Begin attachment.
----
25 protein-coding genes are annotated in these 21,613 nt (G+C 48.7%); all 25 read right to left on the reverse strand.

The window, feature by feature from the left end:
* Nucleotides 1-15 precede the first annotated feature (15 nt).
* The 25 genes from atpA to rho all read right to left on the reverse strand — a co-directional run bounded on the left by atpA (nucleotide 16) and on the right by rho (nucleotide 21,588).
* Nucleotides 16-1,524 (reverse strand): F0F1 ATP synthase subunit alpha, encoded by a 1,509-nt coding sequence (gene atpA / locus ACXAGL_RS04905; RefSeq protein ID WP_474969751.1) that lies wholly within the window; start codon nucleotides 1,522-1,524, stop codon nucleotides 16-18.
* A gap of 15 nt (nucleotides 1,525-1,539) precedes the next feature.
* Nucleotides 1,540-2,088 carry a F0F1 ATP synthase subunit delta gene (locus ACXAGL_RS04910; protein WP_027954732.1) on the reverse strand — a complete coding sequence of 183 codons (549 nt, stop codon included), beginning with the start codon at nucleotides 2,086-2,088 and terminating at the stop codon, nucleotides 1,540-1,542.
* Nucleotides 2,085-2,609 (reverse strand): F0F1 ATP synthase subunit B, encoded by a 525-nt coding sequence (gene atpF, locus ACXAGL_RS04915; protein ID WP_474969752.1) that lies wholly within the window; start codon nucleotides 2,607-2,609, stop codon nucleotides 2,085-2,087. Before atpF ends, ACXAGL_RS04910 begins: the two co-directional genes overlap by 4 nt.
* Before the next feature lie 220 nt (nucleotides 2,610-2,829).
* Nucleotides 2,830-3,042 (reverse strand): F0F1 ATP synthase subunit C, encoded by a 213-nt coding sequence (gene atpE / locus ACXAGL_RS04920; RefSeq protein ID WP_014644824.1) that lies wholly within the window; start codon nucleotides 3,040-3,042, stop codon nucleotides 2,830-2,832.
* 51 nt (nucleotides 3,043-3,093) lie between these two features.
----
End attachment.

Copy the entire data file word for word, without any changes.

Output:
25 protein-coding genes are annotated in these 21,613 nt (G+C 48.7%); all 25 read right to left on the reverse strand.

The window, feature by feature from the left end:
* Nucleotides 1-15 precede the first annotated feature (15 nt).
* The 25 genes from atpA to rho all read right to left on the reverse strand — a co-directional run bounded on the left by atpA (nucleotide 16) and on the right by rho (nucleotide 21,588).
* Nucleotides 16-1,524 (reverse strand): F0F1 ATP synthase subunit alpha, encoded by a 1,509-nt coding sequence (gene atpA / locus ACXAGL_RS04905; RefSeq protein ID WP_474969751.1) that lies wholly within the window; start codon nucleotides 1,522-1,524, stop codon nucleotides 16-18.
* A gap of 15 nt (nucleotides 1,525-1,539) precedes the next feature.
* Nucleotides 1,540-2,088 carry a F0F1 ATP synthase subunit delta gene (locus ACXAGL_RS04910; protein WP_027954732.1) on the reverse strand — a complete coding sequence of 183 codons (549 nt, stop codon included), beginning with the start codon at nucleotides 2,086-2,088 and terminating at the stop codon, nucleotides 1,540-1,542.
* Nucleotides 2,085-2,609 (reverse strand): F0F1 ATP synthase subunit B, encoded by a 525-nt coding sequence (gene atpF, locus ACXAGL_RS04915; protein ID WP_474969752.1) that lies wholly within the window; start codon nucleotides 2,607-2,609, stop codon nucleotides 2,085-2,087. Before atpF ends, ACXAGL_RS04910 begins: the two co-directional genes overlap by 4 nt.
* Before the next feature lie 220 nt (nucleotides 2,610-2,829).
* Nucleotides 2,830-3,042 (reverse strand): F0F1 ATP synthase subunit C, encoded by a 213-nt coding sequence (gene atpE / locus ACXAGL_RS04920; RefSeq protein ID WP_014644824.1) that lies wholly within the window; start codon nucleotides 3,040-3,042, stop codon nucleotides 2,830-2,832.
* 51 nt (nucleotides 3,043-3,093) lie between these two features.